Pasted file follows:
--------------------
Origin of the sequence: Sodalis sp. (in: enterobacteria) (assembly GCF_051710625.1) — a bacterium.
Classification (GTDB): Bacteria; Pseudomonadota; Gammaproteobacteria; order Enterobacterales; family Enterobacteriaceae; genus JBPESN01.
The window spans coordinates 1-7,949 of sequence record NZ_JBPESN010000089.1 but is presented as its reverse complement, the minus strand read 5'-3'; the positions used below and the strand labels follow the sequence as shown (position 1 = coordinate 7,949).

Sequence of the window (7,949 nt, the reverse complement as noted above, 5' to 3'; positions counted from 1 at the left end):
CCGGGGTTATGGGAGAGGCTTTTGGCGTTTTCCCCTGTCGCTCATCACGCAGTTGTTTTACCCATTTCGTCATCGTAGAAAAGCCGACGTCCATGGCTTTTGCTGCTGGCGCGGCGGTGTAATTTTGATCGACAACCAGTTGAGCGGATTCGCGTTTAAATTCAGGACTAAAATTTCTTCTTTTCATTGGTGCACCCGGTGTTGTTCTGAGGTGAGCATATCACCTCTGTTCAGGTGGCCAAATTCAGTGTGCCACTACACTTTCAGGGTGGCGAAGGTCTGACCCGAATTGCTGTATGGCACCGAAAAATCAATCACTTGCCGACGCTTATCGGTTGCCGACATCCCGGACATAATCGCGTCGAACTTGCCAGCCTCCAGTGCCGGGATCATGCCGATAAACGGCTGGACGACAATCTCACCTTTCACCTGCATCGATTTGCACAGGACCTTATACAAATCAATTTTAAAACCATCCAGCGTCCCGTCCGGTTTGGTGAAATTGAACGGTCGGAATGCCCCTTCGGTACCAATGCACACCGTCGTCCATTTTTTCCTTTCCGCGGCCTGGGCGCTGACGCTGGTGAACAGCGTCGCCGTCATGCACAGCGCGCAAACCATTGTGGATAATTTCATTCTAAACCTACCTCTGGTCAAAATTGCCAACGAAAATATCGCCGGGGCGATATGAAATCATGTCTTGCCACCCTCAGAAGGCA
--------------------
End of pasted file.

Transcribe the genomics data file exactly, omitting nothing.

Origin of the sequence: Sodalis sp. (in: enterobacteria) (assembly GCF_051710625.1) — a bacterium.
Classification (GTDB): Bacteria; Pseudomonadota; Gammaproteobacteria; order Enterobacterales; family Enterobacteriaceae; genus JBPESN01.
The window spans coordinates 1-7,949 of sequence record NZ_JBPESN010000089.1 but is presented as its reverse complement, the minus strand read 5'-3'; the positions used below and the strand labels follow the sequence as shown (position 1 = coordinate 7,949).

Sequence of the window (7,949 nt, the reverse complement as noted above, 5' to 3'; positions counted from 1 at the left end):
CCGGGGTTATGGGAGAGGCTTTTGGCGTTTTCCCCTGTCGCTCATCACGCAGTTGTTTTACCCATTTCGTCATCGTAGAAAAGCCGACGTCCATGGCTTTTGCTGCTGGCGCGGCGGTGTAATTTTGATCGACAACCAGTTGAGCGGATTCGCGTTTAAATTCAGGACTAAAATTTCTTCTTTTCATTGGTGCACCCGGTGTTGTTCTGAGGTGAGCATATCACCTCTGTTCAGGTGGCCAAATTCAGTGTGCCACTACACTTTCAGGGTGGCGAAGGTCTGACCCGAATTGCTGTATGGCACCGAAAAATCAATCACTTGCCGACGCTTATCGGTTGCCGACATCCCGGACATAATCGCGTCGAACTTGCCAGCCTCCAGTGCCGGGATCATGCCGATAAACGGCTGGACGACAATCTCACCTTTCACCTGCATCGATTTGCACAGGACCTTATACAAATCAATTTTAAAACCATCCAGCGTCCCGTCCGGTTTGGTGAAATTGAACGGTCGGAATGCCCCTTCGGTACCAATGCACACCGTCGTCCATTTTTTCCTTTCCGCGGCCTGGGCGCTGACGCTGGTGAACAGCGTCGCCGTCATGCACAGCGCGCAAACCATTGTGGATAATTTCATTCTAAACCTACCTCTGGTCAAAATTGCCAACGAAAATATCGCCGGGGCGATATGAAATCATGTCTTGCCACCCTCAGAAGGCA